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How to deal with verbal bullying

By Edited May 12, 2015 0 1

Stamping out verbal bullying

When I was growing up I can remember a rhyme my mother used to say to me, which was “sticks and stones may break my bones, but words will never hurt me”. When I was growing up most people were so concerned about physical bullying that verbal bullying was a mute point. Looking back, my mother didn’t have a clue or if she did she was looking through rose tinted glasses. There were some instances of physical bullying in my school however the occurrences were very rare, unless you actually went looking for a fight that was. Verbal bullying on the other hand was widespread and it was something that many people experienced several times each and every day. In fact, I would say that every single child at my school was the subject of verbal bullying at some time or another.

Verbal bullying can be defined as the use of language or words to gain power over another person, put down another person, make fun of another person, be nasty and spiteful to another person or to tease another person.  Verbal bullying is often more difficult to detect than physical bullying because the effects cannot be seen and the bully will only say the nasty things when no one else is in earshot.

Verbal bullying is worse than physical bullying by far. The human body is a wonderful machine and it will heal. If a bully bruises us we heal, if a bully gives us a bloody nose we will heal, if a bully breaks one of our bones we will heal. Verbal bullying is different though. Verbal bullying creates no physical damage but the effects can have a severe psychological effect that will impact victims for their entire lives. Verbal bullying can lead to unhappiness, depression and low self esteem amongst many other things. 

Verbal bullying is something that follows us throughout our whole life and it is something we will experience from childhood through to adulthood. Many people would never physically assault someone, and would never consider themselves a bully but the same people wouldn’t think twice about engaging in malicious gossip or conversations about other people that may hurt them. Many people do engage in malicious gossip and are well aware of the fact, however some people are genuinely unaware they are being verbal bullies. These people see their comments as nothing more than harmless banter, but the people directly affected often think otherwise.

Verbal bullying is rife in the work place and action must be taken to stop this. Employers are aware that a happy workforce is a productive workforce. Employers are also aware of the effects of verbal bullying and realise that verbal bullying results in unhappiness which has adverse affects on the business. All companies are anti bullying and many companies have a bullying policy in the company handbook. The bullying policy will clearly state the company’s stance on bullying, what employees should do if they become aware of bullying and what bullies can expect to happen to them if they are found to be bullying any of the company’s personnel. Some companies have Human Resources departments who are responsible for ensuring there is an anti bullying culture in the company amongst other things.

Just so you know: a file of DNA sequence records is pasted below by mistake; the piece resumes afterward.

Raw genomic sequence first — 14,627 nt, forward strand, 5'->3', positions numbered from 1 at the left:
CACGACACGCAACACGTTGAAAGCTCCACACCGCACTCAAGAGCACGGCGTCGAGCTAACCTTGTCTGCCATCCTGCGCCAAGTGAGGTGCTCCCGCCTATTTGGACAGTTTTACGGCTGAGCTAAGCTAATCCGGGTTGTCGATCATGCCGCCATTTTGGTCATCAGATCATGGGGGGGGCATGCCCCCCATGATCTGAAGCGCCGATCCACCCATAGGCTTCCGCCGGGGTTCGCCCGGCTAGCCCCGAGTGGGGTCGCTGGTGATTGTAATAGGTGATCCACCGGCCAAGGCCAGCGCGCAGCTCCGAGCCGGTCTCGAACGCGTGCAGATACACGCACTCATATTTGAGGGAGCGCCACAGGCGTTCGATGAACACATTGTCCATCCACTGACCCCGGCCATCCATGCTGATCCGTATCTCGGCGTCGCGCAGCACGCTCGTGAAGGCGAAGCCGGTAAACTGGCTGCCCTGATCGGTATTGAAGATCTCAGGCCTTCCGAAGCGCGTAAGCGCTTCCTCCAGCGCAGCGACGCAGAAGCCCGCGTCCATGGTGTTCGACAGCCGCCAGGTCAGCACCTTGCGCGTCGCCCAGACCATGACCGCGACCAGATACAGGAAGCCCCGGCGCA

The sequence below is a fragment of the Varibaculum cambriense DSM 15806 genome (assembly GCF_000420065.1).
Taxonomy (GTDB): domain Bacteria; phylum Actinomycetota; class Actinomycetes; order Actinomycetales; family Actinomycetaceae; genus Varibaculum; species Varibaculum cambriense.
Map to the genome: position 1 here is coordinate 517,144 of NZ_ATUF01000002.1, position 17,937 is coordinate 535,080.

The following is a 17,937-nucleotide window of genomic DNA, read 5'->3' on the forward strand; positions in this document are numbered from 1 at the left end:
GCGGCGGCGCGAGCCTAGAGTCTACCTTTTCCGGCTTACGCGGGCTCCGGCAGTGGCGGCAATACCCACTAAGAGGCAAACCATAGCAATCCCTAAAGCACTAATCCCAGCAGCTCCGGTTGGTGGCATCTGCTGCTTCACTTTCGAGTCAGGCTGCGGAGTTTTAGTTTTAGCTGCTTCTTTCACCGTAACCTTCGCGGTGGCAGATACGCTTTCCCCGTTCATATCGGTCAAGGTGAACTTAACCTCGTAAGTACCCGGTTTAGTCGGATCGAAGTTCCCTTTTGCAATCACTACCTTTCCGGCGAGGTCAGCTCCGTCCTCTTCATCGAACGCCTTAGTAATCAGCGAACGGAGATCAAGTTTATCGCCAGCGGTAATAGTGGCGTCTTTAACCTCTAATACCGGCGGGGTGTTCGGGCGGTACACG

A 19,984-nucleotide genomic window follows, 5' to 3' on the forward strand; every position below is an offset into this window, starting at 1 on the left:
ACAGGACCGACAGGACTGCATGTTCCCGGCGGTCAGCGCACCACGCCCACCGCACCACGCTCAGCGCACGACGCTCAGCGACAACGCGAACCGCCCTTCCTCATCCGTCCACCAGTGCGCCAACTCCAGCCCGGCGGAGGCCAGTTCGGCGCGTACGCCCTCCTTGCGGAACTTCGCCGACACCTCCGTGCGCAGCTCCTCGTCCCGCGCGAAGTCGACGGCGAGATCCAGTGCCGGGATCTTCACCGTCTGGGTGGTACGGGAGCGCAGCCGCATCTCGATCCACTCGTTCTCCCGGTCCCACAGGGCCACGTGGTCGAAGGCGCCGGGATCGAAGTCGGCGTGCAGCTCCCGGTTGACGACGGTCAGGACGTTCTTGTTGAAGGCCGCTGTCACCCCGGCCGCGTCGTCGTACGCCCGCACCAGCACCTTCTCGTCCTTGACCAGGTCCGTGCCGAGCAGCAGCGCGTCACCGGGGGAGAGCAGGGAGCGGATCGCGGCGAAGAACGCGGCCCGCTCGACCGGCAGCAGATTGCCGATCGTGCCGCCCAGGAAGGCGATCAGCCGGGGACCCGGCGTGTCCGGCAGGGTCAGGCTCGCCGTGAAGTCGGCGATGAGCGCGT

Even with stringent anti bullying procedures in place workplace bullying is still very common, and in this day and age it is simply not acceptable. The question is how do we going to eradicate verbal bullying in the workplace? How do we eradicate physical bullying in the workplace? The answer to these questions is not easy and a real problem.

Direct verbal bullying, racist comments, ageist comments, sexist comments, nasty comments, and malicious gossip needs to be stamped out quick smart. If you experience any of this behaviour in your company, either directly or indirectly, you need to report it to the Human Resources manager or your boss in the first instance. 

The more subtle verbal bullying is going to be more difficult to stamp out. Because different people have different attitudes to what constitutes harassment and bullying, what one person considers bullying another person will consider to be harmless banter. When engaging in conversation with our work colleagues we need to tread carefully to ensure we do not accidentally become a workplace bully.

In the workplace we must ensure we do not participate in malicious gossip. In the workplace we have to ensure we think of others feelings before we open our mouths to crack a joke. Before engaging in we consider as harmless banter we must get to know our work colleagues in the first instance. We have to find out the likes and dislikes of our work colleagues, we have to find out the attitudes and values of our work colleagues, we have to find out what offends our fellow work colleagues and we have to adapt our behaviour accordingly. As soon as you get to know your work colleagues you will soon find out what you can and, more importantly, what you can’t get away with when engaging with them.



Jul 24, 2012 9:06pm
Thanks for the article. I wish more parents and adults would take verbal bullying complaints from kids more seriously instead of brushing them off like the kids were making a big deal out of nothing, and in the process making the kids feel like it's their own fault for being upset, and even more helpless and withdrawn afterwards.
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